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New Dads: What to Expect After Baby Arrives

Learn what's ahead once your baby is born.
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Tired of Being Tired All the Time

You may have pulled all-nighters before, but did you do it night after night? Of all the changes that come with new parenthood, lack of sleep may be one of the hardest.

Before your baby, you took it for granted that you could go to bed at night and sleep till morning. But newborns don't respect their parents' normal schedule: 

  • Newborn babies sleep practically around the clock, but only for about 1 to 2 hours at a time.
  • Babies usually don't start sleeping through the night until they are at least 3 months old.
  • At 3 months, many babies will sleep for stretches of five hours at a time.
  • Normal, healthy babies cry about two hours a day until they are 6 weeks old.

This adds up to a lot of sleep loss for mom and dad.

If your partner breastfeeds solely, you may get to sleep for longer stretches during your baby's first weeks. But you'll also be making middle-of-the-night diaper changes and soothing your baby when he or she is crying but isn't hungry. How to get through it? Remember that this is temporary. Before you know it, your baby will start sleeping more than 2 hours at a time, and you'll all settle into a comfortable routine.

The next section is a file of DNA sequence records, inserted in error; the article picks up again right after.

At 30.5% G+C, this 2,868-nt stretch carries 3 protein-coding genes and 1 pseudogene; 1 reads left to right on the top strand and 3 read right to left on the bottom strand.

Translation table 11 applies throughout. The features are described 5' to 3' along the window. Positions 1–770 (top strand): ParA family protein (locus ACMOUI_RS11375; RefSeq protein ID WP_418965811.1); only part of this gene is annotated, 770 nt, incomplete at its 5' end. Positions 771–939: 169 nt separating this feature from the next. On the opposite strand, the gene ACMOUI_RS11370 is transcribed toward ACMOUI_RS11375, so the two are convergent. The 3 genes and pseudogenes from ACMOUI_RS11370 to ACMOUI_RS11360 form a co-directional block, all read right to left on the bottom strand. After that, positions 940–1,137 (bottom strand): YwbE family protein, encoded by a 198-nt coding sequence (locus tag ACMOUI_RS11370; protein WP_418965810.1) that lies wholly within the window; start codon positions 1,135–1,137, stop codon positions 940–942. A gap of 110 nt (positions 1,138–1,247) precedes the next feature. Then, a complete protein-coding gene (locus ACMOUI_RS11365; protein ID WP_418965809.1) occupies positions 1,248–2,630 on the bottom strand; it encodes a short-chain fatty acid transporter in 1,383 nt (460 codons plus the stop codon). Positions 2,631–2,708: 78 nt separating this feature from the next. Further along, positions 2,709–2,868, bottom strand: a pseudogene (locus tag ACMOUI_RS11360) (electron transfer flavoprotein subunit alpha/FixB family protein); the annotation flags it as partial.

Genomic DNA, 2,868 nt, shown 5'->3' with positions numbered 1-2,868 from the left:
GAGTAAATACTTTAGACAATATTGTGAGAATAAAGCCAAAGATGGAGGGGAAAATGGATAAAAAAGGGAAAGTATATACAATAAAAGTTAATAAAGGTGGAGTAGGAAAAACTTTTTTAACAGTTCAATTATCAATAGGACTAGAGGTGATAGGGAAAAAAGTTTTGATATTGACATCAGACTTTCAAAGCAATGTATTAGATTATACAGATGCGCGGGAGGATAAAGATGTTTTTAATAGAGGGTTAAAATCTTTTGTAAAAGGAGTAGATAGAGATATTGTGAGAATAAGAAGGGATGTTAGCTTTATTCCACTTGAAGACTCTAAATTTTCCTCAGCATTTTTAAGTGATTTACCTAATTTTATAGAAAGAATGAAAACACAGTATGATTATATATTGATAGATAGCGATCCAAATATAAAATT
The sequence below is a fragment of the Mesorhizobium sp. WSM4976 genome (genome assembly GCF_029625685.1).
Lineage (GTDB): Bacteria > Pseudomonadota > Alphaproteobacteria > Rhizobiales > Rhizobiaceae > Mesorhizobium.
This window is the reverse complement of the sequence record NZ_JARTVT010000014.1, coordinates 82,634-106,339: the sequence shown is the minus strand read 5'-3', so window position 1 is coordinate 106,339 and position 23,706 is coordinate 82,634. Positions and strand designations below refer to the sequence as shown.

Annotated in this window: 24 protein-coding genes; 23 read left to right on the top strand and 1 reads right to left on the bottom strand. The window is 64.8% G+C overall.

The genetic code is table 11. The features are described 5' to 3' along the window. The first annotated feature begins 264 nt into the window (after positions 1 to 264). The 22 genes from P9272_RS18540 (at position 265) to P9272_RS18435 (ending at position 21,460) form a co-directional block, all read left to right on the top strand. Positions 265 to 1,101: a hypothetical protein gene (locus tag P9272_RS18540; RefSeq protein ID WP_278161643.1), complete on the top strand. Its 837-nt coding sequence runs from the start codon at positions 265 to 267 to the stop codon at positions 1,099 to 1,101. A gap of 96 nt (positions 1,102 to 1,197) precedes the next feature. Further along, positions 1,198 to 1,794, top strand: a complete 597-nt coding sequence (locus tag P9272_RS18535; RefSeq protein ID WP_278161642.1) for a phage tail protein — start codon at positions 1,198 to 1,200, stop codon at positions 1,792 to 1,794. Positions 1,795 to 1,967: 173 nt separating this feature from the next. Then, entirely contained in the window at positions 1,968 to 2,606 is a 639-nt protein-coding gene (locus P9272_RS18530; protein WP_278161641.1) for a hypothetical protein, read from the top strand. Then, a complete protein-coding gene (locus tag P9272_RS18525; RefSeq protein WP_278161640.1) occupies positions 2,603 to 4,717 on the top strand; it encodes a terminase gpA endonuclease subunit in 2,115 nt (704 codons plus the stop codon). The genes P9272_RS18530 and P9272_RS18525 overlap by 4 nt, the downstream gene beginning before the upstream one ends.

How a Woman Feels the First Weeks at Home

There's no doubt that childbirth affects women both emotionally and physically. The first few weeks especially your partner needs your support and understanding. To help you negotiate the early days of fatherhood, it helps to understand some of the changes your mate is experiencing.

Physical changes. Your partner will probably feel a bit fragile after the rigors of childbirth. Whether she gave birth by C-section or vaginally, she will be sore. Recovery from C-section requires that she limit her activity for a few weeks. If she delivered vaginally, she may have some bleeding and vaginal discharge for several weeks, longer if she had a vaginal tear. She may have painful urination or involuntary leakage of urine, called urinary incontinence. On top of all that she may have problems with constipation or hemorrhoids from the strain of delivery. It's enough to shorten anyone's fuse.

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